Today Canada’s wind energy leaders kicked off their annual spring forum to explore trends and opportunities for an industry that, in the coming years, is expected to attract billions of dollars in investment to this province while creating thousands of jobs.
Recent research suggests that between today and 2030, the wind industry will bring investment of $8.3 billion in wind energy projects in Alberta as developers — in partnership with landowners and communities — work to build a network of new facilities to reliably, responsibly, and cost-effectively deliver the clean power that the province needs.
The Canadian Wind Energy Association’s (CanWEA) Spring Forum 2018 will delve into these Alberta opportunities, and similar prospects in Saskatchewan, as the two provinces work to replace coal-fired generation with cleaner alternatives. The Forum will also address consultation and partnership with Indigenous communities, as well as new energy services wind energy can provide to the grid.
“Wind energy’s major cost declines have, and will continue to be, critical to opening up new opportunities throughout Canada – whether it is to support the coal phase-out, or to fill an emerging power supply gap as nuclear power plants are refurbished in Ontario, or to help the northeast United States reduce its reliance on fossil-fuel powered generation through clean electricity imports from Quebec or Atlantic Canada,” said CanWEA President, Robert Hornung.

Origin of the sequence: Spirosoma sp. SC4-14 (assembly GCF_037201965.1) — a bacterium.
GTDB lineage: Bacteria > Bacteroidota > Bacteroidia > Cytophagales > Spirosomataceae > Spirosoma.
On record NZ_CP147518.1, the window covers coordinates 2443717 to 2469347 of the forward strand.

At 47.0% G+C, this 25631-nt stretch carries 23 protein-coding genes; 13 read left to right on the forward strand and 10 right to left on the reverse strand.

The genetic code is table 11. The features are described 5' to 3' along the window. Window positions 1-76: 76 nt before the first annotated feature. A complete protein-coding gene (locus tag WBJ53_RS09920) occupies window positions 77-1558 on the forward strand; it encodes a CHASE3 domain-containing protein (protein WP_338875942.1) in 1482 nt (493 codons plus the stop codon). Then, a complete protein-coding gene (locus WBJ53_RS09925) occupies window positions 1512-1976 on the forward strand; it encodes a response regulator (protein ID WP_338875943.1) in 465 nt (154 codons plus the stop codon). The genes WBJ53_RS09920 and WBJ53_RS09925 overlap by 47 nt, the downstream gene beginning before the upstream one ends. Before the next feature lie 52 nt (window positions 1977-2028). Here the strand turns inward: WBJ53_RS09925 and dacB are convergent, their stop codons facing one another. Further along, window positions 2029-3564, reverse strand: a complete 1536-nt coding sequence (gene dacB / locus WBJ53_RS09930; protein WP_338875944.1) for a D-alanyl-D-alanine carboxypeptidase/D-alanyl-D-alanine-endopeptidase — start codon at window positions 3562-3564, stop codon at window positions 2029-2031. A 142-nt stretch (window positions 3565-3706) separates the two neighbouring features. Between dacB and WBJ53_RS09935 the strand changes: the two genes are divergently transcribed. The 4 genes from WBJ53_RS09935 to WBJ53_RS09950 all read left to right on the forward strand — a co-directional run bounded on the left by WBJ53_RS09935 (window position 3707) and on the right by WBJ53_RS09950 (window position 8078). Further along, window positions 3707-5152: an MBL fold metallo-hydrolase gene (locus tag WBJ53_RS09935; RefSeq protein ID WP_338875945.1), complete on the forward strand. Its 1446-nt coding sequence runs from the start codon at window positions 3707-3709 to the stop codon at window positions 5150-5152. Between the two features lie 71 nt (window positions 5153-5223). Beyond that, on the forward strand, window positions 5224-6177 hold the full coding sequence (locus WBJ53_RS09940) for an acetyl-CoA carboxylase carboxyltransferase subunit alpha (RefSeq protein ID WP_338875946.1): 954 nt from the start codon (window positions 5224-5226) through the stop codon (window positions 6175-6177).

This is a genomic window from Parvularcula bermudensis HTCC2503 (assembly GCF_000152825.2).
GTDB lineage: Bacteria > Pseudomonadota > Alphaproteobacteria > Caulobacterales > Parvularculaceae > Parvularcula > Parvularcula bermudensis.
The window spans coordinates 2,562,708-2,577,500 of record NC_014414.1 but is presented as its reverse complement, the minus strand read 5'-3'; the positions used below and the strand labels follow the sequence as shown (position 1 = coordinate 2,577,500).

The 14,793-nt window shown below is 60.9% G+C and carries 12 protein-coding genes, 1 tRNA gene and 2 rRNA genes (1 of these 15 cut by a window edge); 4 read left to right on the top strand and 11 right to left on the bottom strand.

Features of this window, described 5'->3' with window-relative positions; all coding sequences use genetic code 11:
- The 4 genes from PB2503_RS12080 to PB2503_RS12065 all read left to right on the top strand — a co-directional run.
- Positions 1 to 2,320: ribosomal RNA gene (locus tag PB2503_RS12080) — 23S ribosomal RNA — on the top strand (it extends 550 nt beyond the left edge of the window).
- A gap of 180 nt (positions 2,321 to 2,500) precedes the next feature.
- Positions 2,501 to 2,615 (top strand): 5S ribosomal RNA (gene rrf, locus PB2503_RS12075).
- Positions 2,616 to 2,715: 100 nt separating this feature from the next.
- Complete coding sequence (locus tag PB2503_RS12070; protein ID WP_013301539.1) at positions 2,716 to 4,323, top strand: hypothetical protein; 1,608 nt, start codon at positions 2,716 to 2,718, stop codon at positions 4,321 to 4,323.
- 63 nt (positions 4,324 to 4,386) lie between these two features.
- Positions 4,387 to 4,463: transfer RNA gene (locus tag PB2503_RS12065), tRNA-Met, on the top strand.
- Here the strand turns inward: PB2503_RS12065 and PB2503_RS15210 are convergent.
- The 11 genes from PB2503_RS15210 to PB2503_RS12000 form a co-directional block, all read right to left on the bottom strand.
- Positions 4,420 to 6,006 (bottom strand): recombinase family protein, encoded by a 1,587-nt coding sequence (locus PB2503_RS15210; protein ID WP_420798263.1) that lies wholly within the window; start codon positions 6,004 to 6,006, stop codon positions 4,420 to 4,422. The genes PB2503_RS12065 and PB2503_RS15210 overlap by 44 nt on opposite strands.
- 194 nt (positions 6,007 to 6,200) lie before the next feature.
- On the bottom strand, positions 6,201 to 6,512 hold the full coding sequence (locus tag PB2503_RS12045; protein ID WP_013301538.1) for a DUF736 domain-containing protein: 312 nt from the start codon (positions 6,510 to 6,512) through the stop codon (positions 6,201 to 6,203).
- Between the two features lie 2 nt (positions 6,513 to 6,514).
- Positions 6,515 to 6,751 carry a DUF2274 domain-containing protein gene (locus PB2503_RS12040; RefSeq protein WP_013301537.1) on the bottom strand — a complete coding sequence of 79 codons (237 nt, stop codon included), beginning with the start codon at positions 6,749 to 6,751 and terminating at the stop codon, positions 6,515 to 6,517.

He added: “Looking ahead, our challenge is to expand the range of products and services provided by wind energy to support the electricity grid.”
Speakers and panelists at the Spring Forum will also take a closer look at political perceptions of wind energy and examine the close alignment of wind energy with values and priorities across all political stripes. This includes a keynote luncheon address by the leader of the Conservative Energy Network on day two of the Forum.
This coalition of U.S organizations is working to change the politics of clean energy in that country by highlighting the alignment between renewable power production and conservative values.
“System planners and operators can draw on a wide range of tools and approaches to ensure stable and reliable bulk electricity grids with high levels of wind energy penetration,” said Jason MacDowell, Director of Industry and Policy, GE Energy Consulting and Keynote Luncheon Speaker. “Today, wind energy makes substantial contributions to grid reliability by supporting voltage and frequency as good as, and sometimes better than, any power plant on the grid. Experience in other countries clearly demonstrates that Canada has the potential to bring significantly more wind energy on line in the years ahead.”
CanWEA’s Spring Forum runs today and tomorrow at the Westin Calgary.
Filed Under: News, Policy